About four years ago I announced that curl was 100% compliant with the CII Best Practices criteria. curl was one of the first projects on that train to reach a 100% – primarily of course because we were early joiners and participants of the Best Practices project.
The point of that was just to highlight and underscore that we do everything we can in the curl project to act as a responsible open source project and citizen of the larger ecosystem. You should be able to trust curl, in every aspect.
Going above and beyond basic
Subsequently, the best practices project added higher levels of compliance. Basically adding a bunch of requirements so if you want to grade yourself at silver or even gold level there are a whole series of additional requirements to meet. At the time those were added, I felt they were asking for quite a lot of specifics that we didn’t provide in the curl project and with a bit of a sigh I felt I had to accept the fact that we would remain on “just” 100% compliance and only reaching a part of the way toward Silver and Gold. A little disheartened of course because I always want curl to be in the top.
So maybe Silver?
I had left the awareness of that entry listing in a dusty corner of my brain and hadn’t considered it much lately, when I noticed the other day that it was announced that the Linux kernel project reached gold level best practice.
That’s a project with around 50 times more developers and commits than curl for an average release (and even a greater multiplier for amount of code) so I’m not suggesting the two projects are comparable in any sense. But it made me remember our entry on CII Best Practices web site.
I came back, updated a few fields that seemed to not be entirely correct anymore and all of a sudden curl quite unexpectedly had a 100% compliance at Silver level!
If Silver was achievable, what’s actually left for gold?
Sure enough, soon there were only a few remaining criteria left “unmet” and after some focused efforts in the project, we had created the final set of documents with information that were previously missing. When we now finally could fill in links to those docs in the final few entries, project curl found itself also scoring a 100% at gold level.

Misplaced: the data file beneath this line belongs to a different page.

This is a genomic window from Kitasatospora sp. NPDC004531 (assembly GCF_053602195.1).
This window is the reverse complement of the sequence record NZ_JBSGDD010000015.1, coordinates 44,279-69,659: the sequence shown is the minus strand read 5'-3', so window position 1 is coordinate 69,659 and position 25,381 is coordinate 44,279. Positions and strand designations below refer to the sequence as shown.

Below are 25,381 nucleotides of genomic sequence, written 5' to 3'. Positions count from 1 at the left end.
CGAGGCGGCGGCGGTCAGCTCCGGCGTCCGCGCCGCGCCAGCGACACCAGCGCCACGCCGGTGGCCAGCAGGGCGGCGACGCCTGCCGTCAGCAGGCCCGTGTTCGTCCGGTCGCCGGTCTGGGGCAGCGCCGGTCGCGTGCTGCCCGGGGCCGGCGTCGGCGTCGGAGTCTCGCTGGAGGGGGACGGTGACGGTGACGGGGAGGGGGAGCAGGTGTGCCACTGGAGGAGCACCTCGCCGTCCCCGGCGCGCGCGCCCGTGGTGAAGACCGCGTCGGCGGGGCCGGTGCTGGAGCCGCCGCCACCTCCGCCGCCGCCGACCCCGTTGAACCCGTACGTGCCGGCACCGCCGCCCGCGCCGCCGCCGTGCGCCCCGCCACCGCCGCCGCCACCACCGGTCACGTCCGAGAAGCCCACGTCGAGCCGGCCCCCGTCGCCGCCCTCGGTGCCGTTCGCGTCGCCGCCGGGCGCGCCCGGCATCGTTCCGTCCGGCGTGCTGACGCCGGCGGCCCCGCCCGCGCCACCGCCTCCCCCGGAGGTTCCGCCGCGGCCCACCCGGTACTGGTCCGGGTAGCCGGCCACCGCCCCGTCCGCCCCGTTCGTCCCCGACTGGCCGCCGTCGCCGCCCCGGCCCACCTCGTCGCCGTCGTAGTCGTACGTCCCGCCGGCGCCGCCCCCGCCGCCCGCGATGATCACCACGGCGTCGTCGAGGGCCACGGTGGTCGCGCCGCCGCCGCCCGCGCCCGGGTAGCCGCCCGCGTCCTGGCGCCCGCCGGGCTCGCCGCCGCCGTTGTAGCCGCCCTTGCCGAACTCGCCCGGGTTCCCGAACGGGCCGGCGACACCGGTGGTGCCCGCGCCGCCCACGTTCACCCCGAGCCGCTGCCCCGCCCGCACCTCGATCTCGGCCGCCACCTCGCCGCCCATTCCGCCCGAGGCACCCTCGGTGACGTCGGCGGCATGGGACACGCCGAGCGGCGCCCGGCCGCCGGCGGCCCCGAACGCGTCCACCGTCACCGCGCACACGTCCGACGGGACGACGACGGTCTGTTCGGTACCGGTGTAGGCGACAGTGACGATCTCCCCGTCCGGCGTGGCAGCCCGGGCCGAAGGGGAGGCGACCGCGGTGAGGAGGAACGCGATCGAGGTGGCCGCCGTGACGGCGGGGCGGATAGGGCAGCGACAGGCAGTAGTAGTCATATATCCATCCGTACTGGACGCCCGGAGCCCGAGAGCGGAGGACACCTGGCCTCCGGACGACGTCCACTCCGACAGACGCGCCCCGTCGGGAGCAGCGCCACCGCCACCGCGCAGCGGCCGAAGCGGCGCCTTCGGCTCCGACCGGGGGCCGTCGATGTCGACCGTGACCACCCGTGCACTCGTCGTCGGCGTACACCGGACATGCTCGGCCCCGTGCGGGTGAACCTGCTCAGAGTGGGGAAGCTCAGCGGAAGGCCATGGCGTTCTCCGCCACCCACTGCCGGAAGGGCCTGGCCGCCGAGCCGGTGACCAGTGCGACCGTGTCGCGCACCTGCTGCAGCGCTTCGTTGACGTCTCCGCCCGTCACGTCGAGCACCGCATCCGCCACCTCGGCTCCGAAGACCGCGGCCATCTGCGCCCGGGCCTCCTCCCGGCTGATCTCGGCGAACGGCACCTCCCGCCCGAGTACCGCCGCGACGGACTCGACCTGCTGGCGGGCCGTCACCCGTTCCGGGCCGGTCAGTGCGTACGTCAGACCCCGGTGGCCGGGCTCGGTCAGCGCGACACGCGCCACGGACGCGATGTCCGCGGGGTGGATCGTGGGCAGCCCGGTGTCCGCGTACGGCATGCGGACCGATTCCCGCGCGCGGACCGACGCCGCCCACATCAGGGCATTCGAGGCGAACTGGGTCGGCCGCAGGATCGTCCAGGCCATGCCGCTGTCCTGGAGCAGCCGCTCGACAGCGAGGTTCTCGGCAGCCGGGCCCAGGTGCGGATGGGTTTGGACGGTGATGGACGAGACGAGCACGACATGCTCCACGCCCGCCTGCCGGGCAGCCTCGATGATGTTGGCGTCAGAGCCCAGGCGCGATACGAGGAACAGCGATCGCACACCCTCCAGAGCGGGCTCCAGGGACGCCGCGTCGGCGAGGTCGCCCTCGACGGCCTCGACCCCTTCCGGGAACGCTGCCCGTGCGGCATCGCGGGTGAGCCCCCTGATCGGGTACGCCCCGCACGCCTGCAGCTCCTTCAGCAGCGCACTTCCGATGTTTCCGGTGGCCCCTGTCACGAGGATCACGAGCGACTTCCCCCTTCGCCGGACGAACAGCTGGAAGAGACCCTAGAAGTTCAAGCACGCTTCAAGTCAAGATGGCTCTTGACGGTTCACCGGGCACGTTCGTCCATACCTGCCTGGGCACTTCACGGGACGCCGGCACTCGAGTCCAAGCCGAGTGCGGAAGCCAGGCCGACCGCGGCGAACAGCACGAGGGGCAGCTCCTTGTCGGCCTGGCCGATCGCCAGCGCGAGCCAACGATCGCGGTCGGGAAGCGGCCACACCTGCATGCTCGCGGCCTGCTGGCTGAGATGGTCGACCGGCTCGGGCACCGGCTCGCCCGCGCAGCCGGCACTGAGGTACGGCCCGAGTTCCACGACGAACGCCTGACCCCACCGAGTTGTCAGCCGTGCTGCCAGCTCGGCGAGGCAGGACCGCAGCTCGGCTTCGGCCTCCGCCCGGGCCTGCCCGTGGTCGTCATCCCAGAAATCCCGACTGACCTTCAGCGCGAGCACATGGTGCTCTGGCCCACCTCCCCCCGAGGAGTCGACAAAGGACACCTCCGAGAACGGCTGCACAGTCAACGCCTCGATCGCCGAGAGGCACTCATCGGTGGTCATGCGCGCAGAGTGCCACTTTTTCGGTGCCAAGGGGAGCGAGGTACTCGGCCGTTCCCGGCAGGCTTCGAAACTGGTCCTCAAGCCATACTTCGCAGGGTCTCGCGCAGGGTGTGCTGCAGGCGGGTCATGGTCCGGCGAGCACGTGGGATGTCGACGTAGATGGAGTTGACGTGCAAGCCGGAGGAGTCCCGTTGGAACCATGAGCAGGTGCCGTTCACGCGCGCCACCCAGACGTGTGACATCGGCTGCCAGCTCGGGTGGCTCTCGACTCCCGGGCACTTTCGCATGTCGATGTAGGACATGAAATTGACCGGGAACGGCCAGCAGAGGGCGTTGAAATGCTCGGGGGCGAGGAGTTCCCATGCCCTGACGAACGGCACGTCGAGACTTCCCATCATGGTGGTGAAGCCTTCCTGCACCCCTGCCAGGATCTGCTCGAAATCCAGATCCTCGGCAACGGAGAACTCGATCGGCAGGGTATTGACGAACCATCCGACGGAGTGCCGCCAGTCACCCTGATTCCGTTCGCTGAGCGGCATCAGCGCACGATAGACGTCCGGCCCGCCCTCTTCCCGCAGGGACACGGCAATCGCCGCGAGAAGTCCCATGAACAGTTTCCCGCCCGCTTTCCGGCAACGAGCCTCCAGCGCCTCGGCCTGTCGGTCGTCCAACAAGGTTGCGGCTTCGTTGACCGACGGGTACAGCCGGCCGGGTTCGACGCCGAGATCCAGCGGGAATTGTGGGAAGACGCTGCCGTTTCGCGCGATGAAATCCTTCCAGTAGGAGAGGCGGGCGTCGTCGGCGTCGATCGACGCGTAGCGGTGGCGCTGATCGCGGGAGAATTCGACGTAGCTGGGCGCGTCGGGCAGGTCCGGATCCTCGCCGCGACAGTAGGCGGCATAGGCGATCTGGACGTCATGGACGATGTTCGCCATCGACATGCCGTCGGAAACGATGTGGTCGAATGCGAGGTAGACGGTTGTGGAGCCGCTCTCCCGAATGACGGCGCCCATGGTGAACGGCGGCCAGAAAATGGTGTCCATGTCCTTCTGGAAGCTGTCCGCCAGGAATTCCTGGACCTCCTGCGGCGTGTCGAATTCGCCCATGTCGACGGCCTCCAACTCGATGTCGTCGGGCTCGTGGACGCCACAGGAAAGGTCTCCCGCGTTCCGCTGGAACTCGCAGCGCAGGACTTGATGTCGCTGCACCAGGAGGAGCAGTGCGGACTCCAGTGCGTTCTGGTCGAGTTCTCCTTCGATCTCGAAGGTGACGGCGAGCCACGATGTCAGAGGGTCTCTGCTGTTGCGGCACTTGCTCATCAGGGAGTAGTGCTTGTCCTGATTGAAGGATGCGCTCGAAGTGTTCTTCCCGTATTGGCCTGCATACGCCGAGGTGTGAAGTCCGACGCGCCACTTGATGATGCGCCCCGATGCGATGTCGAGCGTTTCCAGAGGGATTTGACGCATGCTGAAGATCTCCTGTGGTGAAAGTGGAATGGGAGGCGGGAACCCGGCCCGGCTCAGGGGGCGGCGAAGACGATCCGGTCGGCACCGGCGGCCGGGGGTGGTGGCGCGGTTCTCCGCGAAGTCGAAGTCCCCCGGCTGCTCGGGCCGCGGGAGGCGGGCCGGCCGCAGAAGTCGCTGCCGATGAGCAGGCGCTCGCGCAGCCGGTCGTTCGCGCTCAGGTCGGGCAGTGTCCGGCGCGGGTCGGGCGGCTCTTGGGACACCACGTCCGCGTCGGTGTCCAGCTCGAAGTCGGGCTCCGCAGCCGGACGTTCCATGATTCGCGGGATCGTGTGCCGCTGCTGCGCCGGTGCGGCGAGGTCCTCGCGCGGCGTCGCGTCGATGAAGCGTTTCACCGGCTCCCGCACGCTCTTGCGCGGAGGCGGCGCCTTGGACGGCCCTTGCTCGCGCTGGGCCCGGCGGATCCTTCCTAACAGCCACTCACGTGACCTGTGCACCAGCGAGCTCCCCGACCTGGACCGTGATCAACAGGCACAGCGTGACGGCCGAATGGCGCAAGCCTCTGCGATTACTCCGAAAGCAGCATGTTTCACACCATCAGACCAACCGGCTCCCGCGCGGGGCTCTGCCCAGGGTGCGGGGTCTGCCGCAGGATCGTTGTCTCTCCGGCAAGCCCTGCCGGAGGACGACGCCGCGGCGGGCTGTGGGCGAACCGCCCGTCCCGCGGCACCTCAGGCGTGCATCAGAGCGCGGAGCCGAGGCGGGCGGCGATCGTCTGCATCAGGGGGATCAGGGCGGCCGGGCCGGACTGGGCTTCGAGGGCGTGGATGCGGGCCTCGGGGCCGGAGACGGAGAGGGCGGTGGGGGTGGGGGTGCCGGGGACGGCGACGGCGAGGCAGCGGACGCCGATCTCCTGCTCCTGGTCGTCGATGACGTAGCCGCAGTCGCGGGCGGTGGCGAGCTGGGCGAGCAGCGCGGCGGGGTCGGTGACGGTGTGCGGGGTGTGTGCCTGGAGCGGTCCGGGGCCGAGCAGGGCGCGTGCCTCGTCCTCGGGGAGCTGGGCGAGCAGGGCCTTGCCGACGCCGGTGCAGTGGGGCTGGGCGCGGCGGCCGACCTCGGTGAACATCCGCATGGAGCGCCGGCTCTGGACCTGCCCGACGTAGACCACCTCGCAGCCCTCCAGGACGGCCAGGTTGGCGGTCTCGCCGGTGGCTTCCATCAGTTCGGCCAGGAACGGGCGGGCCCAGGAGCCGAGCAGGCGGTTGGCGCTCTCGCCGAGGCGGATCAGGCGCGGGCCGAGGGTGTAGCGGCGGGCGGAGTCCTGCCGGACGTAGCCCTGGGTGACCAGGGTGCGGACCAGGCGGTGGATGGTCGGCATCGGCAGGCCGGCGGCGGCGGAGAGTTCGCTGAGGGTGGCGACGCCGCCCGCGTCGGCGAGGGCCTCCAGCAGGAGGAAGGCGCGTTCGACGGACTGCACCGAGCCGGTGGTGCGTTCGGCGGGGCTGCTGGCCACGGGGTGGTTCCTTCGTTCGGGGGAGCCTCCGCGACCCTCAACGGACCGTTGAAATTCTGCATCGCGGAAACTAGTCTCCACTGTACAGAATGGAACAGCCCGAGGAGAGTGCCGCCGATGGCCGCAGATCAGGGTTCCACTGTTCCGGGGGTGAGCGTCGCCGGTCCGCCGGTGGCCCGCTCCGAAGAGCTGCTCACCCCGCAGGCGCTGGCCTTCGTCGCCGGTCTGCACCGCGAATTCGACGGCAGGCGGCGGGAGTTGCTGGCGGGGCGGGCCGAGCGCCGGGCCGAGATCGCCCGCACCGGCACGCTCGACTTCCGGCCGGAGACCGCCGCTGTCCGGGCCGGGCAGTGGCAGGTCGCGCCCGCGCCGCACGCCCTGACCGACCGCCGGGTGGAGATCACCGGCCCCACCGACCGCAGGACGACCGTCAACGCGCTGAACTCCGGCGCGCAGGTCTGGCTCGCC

Best Practices: Gold Level
What does it mean for us? What does it mean for you, our users?
For us, it is a double-check and verification that we’re doing the right things and that we are providing the right information in the project and we haven’t forgotten anything major. We already knew that we were doing everything open source in a pretty good way, but getting a bunch of criteria that insisted on a number of things also made us go the extra way and really provide information for everything in written form. Some of what previously really only was implied, discussed in IRC or read between lines in various pull requests.
I’m proud to lead the curl project and I’m proud of all our maintainers and contributors.
For users, having curl reach gold level makes it visible that we’re that kind of open source project. We’re part of this top clique of projects. We care about every little open source detail and this should instill trust and confidence in our users. You can trust curl. We’re a golden open source project. We’re with you all the way.
The final criteria we checked off
Which was the last criteria of them all for curl to fulfill to reach gold?
The project MUST document its code review requirements, including how code review is conducted, what must be checked, and what is required to be acceptable (link)This criteria is now fulfilled by the brand new document CODE_REVIEW.md.
We’re working on the next release. We always do. Stop the slacking now and get back to work!